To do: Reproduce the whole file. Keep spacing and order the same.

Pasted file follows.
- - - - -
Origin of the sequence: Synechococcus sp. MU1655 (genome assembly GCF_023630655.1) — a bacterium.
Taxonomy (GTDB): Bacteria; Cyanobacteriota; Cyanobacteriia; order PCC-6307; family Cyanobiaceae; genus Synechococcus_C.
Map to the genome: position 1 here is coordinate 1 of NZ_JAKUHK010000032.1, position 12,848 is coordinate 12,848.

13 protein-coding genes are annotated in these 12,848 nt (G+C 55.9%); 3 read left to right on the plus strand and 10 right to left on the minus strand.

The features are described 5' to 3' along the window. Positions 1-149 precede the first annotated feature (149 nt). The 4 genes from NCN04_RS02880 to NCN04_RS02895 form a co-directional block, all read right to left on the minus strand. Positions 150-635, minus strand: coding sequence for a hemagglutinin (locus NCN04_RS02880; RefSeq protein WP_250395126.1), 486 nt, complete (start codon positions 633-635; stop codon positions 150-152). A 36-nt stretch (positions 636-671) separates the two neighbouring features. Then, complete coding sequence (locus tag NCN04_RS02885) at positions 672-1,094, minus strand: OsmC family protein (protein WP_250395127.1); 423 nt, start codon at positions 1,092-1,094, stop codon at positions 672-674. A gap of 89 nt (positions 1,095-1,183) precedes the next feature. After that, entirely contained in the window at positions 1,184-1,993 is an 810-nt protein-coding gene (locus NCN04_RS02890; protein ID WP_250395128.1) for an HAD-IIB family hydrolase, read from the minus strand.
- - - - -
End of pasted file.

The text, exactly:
Origin of the sequence: Synechococcus sp. MU1655 (genome assembly GCF_023630655.1) — a bacterium.
Taxonomy (GTDB): Bacteria; Cyanobacteriota; Cyanobacteriia; order PCC-6307; family Cyanobiaceae; genus Synechococcus_C.
Map to the genome: position 1 here is coordinate 1 of NZ_JAKUHK010000032.1, position 12,848 is coordinate 12,848.

13 protein-coding genes are annotated in these 12,848 nt (G+C 55.9%); 3 read left to right on the plus strand and 10 right to left on the minus strand.

The features are described 5' to 3' along the window. Positions 1-149 precede the first annotated feature (149 nt). The 4 genes from NCN04_RS02880 to NCN04_RS02895 form a co-directional block, all read right to left on the minus strand. Positions 150-635, minus strand: coding sequence for a hemagglutinin (locus NCN04_RS02880; RefSeq protein WP_250395126.1), 486 nt, complete (start codon positions 633-635; stop codon positions 150-152). A 36-nt stretch (positions 636-671) separates the two neighbouring features. Then, complete coding sequence (locus tag NCN04_RS02885) at positions 672-1,094, minus strand: OsmC family protein (protein WP_250395127.1); 423 nt, start codon at positions 1,092-1,094, stop codon at positions 672-674. A gap of 89 nt (positions 1,095-1,183) precedes the next feature. After that, entirely contained in the window at positions 1,184-1,993 is an 810-nt protein-coding gene (locus NCN04_RS02890; protein ID WP_250395128.1) for an HAD-IIB family hydrolase, read from the minus strand.